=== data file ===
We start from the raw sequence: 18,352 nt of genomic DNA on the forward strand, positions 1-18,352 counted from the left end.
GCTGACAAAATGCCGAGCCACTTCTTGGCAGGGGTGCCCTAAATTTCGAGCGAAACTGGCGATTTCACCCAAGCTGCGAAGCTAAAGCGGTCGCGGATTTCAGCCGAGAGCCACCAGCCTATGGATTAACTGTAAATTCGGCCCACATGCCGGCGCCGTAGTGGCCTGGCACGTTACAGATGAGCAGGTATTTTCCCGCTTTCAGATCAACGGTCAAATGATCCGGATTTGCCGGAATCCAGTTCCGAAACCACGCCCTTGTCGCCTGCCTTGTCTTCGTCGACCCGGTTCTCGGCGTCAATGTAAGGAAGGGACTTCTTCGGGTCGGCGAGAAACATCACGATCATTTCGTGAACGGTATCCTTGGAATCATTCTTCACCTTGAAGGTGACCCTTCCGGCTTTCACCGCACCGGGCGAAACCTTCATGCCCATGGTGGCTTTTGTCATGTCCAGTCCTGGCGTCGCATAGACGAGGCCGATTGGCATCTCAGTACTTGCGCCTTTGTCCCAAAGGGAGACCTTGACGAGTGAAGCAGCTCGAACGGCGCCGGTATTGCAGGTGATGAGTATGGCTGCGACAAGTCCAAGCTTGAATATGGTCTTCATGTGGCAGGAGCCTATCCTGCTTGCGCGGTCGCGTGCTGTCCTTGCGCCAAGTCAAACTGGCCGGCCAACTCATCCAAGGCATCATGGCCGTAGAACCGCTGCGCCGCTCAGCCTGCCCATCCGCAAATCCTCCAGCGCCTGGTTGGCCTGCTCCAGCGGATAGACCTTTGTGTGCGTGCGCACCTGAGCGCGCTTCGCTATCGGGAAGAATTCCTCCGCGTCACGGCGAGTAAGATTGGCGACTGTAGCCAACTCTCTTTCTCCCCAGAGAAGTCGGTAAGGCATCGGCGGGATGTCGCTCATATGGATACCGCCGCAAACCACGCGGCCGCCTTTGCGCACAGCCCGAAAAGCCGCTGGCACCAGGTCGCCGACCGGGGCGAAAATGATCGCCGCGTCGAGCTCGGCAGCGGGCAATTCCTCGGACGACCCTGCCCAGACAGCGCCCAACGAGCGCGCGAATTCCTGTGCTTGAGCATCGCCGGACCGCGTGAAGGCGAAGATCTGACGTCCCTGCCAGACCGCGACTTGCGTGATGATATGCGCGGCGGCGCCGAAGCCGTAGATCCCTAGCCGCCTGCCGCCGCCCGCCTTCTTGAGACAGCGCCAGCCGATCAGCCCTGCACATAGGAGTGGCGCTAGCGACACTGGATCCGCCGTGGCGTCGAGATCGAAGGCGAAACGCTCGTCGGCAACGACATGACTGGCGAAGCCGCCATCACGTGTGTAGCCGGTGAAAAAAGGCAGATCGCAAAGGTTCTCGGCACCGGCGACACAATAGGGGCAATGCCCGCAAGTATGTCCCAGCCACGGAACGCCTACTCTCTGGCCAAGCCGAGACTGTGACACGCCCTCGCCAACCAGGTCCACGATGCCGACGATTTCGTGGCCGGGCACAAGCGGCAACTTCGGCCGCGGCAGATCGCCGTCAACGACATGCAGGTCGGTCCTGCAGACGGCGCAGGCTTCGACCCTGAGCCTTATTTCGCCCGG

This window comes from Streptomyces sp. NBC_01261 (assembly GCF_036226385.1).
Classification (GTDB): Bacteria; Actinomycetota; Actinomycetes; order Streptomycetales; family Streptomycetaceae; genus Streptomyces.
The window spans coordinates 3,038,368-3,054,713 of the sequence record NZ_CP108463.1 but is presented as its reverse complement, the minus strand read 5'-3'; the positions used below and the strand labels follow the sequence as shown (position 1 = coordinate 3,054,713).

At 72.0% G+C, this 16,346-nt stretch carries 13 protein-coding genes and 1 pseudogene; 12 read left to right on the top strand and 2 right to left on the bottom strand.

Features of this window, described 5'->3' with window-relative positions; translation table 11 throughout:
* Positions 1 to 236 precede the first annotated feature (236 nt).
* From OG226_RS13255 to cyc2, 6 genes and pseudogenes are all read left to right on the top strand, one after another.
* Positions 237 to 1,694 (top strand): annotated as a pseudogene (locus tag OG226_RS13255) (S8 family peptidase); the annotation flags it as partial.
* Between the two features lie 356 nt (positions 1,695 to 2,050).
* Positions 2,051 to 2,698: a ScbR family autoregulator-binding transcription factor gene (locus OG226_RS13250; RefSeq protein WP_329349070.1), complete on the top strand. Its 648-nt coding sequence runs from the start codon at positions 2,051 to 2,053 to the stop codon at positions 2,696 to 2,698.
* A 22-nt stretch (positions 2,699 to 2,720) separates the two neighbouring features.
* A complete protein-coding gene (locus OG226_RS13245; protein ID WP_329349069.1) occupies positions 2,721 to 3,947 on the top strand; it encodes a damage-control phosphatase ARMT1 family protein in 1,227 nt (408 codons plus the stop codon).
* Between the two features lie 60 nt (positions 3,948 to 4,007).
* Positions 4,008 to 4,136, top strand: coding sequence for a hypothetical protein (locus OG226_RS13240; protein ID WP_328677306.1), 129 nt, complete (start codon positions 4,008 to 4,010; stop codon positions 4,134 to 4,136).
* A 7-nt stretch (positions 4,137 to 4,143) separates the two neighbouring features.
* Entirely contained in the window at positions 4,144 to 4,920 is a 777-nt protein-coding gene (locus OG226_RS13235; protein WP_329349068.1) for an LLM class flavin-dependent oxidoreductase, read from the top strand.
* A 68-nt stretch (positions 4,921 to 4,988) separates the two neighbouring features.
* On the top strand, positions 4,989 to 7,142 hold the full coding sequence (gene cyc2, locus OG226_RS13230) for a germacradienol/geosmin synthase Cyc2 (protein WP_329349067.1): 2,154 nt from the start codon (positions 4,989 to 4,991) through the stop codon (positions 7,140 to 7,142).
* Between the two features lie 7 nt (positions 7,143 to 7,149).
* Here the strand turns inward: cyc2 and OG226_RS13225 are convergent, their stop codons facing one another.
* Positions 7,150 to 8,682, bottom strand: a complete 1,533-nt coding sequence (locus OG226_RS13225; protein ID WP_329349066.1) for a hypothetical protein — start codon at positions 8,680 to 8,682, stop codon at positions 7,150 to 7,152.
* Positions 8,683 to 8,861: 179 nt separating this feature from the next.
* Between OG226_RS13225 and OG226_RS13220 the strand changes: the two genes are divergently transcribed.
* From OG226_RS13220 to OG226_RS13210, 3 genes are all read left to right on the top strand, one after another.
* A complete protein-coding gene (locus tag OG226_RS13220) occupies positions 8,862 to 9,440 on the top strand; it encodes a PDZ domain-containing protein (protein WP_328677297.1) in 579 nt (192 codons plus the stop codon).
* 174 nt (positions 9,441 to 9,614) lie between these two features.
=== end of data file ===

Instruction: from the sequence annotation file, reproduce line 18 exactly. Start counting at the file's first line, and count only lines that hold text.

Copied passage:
* Entirely contained in the window at positions 4,144 to 4,920 is a 777-nt protein-coding gene (locus OG226_RS13235; protein WP_329349068.1) for an LLM class flavin-dependent oxidoreductase, read from the top strand.